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Five Tips to Improve Your Credit Score

by Aishwarya Gaikwad
Five Tips to Improve Your Credit Score

There is a continuous rise in people’s aspirations and their lifestyle expenses. Consequently, a lot of people either take a loan or use a credit card to shop. When you take a credit, you have to pay it back in time too. If you hold a poor credit score, it can make it quite challenging for you to get an apartment or loan, or credit card in the future. Alternatively, even if you do get the credit, the rates may be very high, and that can make it challenging or rather expensive for you to pay back. So, if you have a bad or poor credit score (669 or lower as defined by FICO), you may be wondering what you can do to improve it. The situation may seem hopeless for you, but let us tell you, there are some things that you can do to improve your credit score. Here, we will discuss them one by one. 

Repay your bills on time

‘Absolutely no strategy to better your credit score will work if you do not pay your bills in time,’ comments Freddy, an educator who offers online ‘do my accounting homework services’. 

Why? See, your payment history is the most significant factor determining your credit score. More so, a single late payment can stay on your credit report for about seven years. So, what can you do if you are in no situation to pay? If you miss a payment by 30-days or more, immediately call your creditor. Request them not to report the same in your credit report and make the payment instantly. Even if it is reported, the impact of a missed payment will fade over time. If you display positive credit behavior, it can offset the damage and better your score after a misstep. In case you do not have enough to pay back, prioritize your debt, and repay. 

Know when the issuer reports the payment history

You can contact your credit card issuer and inquire about when the balance is reported to the credit bureau. It is usually the last day of the billing cycle or the closing date, and this date is not the same as the due date in your statement. There is a term known as credit utilization ratio. What is it? It is the credit amount utilized compared to the credit available. There is a ratio for the overall credit card usage, too, for every card.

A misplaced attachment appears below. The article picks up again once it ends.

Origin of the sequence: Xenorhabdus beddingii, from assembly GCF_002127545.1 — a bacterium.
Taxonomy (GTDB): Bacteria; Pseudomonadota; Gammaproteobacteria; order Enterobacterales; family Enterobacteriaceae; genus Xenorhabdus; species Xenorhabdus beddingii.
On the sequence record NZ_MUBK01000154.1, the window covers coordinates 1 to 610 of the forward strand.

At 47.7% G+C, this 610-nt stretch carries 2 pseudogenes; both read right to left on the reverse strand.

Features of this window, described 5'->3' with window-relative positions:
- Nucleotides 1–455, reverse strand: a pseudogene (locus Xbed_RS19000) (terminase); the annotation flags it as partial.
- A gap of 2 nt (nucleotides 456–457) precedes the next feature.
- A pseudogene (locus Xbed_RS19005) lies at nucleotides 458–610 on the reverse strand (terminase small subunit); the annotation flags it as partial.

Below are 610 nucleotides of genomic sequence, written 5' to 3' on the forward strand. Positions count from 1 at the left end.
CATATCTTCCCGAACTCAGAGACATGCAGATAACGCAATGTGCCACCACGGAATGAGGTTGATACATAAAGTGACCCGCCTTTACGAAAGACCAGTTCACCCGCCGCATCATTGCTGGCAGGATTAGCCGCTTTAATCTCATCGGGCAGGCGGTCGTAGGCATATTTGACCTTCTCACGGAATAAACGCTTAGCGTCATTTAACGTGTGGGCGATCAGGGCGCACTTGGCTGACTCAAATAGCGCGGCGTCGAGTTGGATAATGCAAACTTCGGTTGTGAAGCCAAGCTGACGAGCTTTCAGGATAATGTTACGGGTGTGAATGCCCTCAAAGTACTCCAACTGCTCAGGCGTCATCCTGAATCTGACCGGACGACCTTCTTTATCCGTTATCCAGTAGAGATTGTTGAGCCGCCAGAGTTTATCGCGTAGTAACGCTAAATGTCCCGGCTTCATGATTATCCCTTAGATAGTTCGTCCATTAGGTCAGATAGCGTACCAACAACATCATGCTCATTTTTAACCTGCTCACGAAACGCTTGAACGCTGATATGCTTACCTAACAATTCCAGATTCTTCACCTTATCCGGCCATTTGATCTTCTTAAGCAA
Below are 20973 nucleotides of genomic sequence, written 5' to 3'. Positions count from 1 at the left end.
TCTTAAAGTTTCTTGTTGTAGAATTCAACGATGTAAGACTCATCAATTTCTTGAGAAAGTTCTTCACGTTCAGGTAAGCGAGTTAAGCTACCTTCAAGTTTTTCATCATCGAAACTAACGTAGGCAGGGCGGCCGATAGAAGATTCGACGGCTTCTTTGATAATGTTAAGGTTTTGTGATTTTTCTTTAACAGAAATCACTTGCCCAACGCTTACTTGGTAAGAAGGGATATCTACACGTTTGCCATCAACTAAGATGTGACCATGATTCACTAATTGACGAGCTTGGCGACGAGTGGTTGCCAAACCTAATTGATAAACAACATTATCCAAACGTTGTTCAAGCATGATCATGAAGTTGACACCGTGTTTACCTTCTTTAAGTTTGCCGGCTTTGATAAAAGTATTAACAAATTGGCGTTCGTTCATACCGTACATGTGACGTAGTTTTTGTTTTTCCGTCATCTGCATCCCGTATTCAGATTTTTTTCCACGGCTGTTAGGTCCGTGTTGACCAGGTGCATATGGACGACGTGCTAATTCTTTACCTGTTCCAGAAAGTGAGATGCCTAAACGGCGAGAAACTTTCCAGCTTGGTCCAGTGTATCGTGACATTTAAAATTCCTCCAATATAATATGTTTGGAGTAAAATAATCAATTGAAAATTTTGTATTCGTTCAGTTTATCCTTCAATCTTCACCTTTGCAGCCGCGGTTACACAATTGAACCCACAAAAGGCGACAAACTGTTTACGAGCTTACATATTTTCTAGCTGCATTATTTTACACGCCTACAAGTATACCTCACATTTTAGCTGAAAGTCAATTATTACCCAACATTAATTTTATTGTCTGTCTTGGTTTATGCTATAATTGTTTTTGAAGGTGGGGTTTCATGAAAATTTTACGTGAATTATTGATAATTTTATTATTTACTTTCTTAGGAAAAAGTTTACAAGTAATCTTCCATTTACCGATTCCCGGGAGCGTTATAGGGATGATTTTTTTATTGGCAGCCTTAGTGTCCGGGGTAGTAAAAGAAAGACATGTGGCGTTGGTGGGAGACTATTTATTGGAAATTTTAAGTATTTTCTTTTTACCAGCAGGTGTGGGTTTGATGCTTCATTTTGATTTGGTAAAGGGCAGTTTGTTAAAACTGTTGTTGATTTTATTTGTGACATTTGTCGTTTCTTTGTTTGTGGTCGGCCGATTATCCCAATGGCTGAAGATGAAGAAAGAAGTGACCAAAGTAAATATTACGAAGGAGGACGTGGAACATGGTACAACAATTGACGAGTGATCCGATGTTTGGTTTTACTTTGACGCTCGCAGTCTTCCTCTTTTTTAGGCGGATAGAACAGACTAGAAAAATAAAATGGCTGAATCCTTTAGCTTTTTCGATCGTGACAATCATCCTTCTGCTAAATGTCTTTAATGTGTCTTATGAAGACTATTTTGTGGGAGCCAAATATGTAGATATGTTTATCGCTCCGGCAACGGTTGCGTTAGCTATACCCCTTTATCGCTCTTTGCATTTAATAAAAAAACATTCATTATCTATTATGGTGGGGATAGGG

‘The recommended credit utilization ratio for individual cards and overall should be aimed at less than thirty percent,’ points out Nadia, an online precalculus tutor

There is an insider tip that we would like to share with you. To boost your credit score, you should keep this ratio lower than ten percent. 

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Let us explain how the credit utilization ratio is calculated. 

Suppose you have two credit cards. 

Card 1 has a credit limit of 7000 USD, and the balance remaining is 2500 USD. 

Card 2 has a credit limit of 8000 USD, and the balance remaining is 2000 USD. 

So, the credit utilization ratio will be: 

Card 1 – 36 percent. (2500/7000) – This ratio is quite high. 

Card 2 – 25 percent (2000/8000) – This ratio is perfect.

Now, there is another thing you need to note, which is your overall credit utilization ratio. So, in this example, your overall credit utilization ratio is 30 percent, which is decently good. However, it would be best if you tried to keep it lower than thirty.    

The problem is that, even if you clear the balance every month, if you repay the payments after the reporting date, your reported balance may be high, which will disturb your ratio, and the resultant ratio may be inflated. 

So, what should you do? Clear your bills before the closing date. 

Dispute Credit Report Errors

As per the Fair Credit Reporting Act, you have the complete right to an accurate credit report. According to this right, you can dispute any credit report errors by intimidating the relevant credit bureau, which should investigate the dispute. The intimation must be filed within 30 days. 

There are mistakes, which arise from easily identity theft, interchangeable Social Security numbers, addresses, birthdays, or wrong reporting by creditors that can hurt your credit score,’ comments Rosy, an educator who offers assignment help Australia services. 

So, scan through your credit report, check for errors, and if there are any errors, get them rectified immediately. 

Visit to know more credit score monitoring

Apply for a new credit account, only if required

Never open a new credit account only to add to your portfolio for a better credit mix. It will not do any good to your credit score. Holding unnecessary credit can harm your credit score in more ways than one. Also, do not make too many hard inquiries for your credit report, as that too can lower your credit score.  

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Do not close unused credit cards

One of the smartest ways to keep your credit score high is by keeping the unused cards open. Of course, if they bring you an annual fee, you can shut it down. Otherwise, it is best to hold it. Why? This will increase your credit utilization ratio. 

So, these are the five most effective ways to improve your credit score. Have more tips to add? Let us know in the comments below

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